Grocon as a construction business might be on its last legs, but Grocon as a property development and landlord business should be fine.
A building designed to be easily taken apart so the components can be reused is a model for much less wasteful construction. It reduces resource use and environmental impacts, and can be cheaper too.
Current housing stimulus measures aim to boost buyer demand and are too small to sustain a recovery. A second round of stimulus is likely to be needed, and it should go into social housing supply.
Insecure jobs, insufficient training and the marginalisation of unions have contributed to a tragic record of construction fatalities.
Algorithms can now work out the best ways to lay out rooms, construct buildings and even change them over time to meet user needs.
As well as an infrastructure spending boost, governments are fast-tracking approvals. But these processes exist for a reason. If we get projects wrong, we live with the consequences for decades.
Orders to fix serious defects, even up to ten years after completion, and to delay the occupation certificate developers need to sell apartments until they're fixed, gives regulators real teeth.
Grants to home buyers could cost the federal government billions without creating any extra jobs in construction. Investing in social housing is a better approach.
Local councils work hand in hand with industries like construction. If the downturn is allowed to cripple councils, that will also hit essential businesses hard.
The proposed law does little to give people confidence in the apartments they buy. And it utterly neglects the role of architects and on-site inspections in delivering sound buildings.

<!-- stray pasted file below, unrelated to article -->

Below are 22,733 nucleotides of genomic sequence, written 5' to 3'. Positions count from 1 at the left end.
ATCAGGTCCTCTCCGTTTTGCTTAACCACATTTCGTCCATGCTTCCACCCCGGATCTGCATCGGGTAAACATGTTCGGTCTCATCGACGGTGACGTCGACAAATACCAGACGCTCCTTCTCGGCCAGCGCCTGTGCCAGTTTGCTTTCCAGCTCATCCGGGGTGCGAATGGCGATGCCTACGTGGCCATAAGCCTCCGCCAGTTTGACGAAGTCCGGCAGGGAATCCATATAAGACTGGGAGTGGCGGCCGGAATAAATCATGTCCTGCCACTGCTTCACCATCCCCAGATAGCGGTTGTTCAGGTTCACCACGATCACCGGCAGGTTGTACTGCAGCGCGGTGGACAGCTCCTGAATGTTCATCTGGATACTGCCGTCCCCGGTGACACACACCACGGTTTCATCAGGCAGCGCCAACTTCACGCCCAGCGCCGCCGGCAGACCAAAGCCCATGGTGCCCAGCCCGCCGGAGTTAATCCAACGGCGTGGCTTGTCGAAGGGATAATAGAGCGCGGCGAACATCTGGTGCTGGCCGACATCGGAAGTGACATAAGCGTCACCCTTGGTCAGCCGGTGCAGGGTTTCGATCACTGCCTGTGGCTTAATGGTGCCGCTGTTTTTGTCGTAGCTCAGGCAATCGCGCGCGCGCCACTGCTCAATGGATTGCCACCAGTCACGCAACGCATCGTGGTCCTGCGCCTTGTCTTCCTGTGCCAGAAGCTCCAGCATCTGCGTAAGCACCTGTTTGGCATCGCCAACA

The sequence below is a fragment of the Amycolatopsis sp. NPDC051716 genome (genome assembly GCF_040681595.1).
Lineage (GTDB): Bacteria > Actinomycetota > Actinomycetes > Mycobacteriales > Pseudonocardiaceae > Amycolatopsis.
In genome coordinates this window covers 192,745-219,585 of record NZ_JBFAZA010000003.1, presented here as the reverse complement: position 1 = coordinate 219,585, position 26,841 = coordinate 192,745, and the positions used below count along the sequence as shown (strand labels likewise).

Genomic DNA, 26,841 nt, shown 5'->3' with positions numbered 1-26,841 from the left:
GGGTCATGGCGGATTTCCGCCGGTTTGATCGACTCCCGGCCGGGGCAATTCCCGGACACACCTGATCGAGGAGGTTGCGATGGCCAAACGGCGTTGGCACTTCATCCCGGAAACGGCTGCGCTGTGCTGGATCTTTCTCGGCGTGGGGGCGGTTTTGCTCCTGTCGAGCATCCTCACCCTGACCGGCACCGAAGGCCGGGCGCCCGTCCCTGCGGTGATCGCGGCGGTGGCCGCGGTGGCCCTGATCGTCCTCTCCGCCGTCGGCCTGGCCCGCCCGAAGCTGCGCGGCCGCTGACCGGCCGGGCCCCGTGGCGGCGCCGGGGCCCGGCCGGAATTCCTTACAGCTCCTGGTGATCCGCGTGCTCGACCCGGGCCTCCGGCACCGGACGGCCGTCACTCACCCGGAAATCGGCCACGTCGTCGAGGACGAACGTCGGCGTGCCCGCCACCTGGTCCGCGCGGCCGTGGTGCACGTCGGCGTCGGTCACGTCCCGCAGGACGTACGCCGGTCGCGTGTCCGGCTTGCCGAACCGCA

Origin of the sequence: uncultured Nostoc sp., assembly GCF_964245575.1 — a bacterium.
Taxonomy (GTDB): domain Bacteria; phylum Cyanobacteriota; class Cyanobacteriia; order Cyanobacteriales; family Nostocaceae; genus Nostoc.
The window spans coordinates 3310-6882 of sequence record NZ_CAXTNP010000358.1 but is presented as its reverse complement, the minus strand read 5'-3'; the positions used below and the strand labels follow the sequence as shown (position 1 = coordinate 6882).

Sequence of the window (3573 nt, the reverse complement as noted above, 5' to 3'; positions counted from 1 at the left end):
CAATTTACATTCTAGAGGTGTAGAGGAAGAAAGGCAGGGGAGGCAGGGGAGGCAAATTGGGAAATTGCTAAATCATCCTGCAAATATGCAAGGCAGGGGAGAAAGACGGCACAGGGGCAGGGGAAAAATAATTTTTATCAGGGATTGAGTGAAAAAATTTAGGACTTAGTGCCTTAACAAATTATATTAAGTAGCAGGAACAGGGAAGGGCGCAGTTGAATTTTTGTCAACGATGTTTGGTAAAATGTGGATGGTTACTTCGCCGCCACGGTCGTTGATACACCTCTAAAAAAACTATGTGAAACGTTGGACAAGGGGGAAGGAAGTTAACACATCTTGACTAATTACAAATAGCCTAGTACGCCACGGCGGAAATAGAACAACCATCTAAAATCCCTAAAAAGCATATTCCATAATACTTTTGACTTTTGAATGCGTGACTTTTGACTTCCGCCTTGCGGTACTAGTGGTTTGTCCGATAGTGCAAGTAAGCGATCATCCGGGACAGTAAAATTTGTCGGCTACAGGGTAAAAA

The problems of demolishing high-rise buildings in busy cities point to the need to prepare for unbuilding at the time of building. We'd then be much better placed to recycle building materials.
Governments and regulators assume compliance with building regulations will restore public confidence. But complying with the National Construction Code won't fix many common defects.
The cement needed to make concrete – the most widely used man-made material – is a major source of global emissions. Researchers are working on a green replacement that could transform the sector.
Ensuring a building will be safe against fire requires careful consideration from not only fire engineers, but also from builders, architects and building owners.
Unsafe apartments are being evacuated as confidence plummets – even the author of a report commissioned by building ministers wouldn't buy a new apartment. What will it take for governments to act?
The construction industry crisis didn't happen overnight. Authorities have been on notice for years to fix the problems that now have the industry itself calling for better regulation.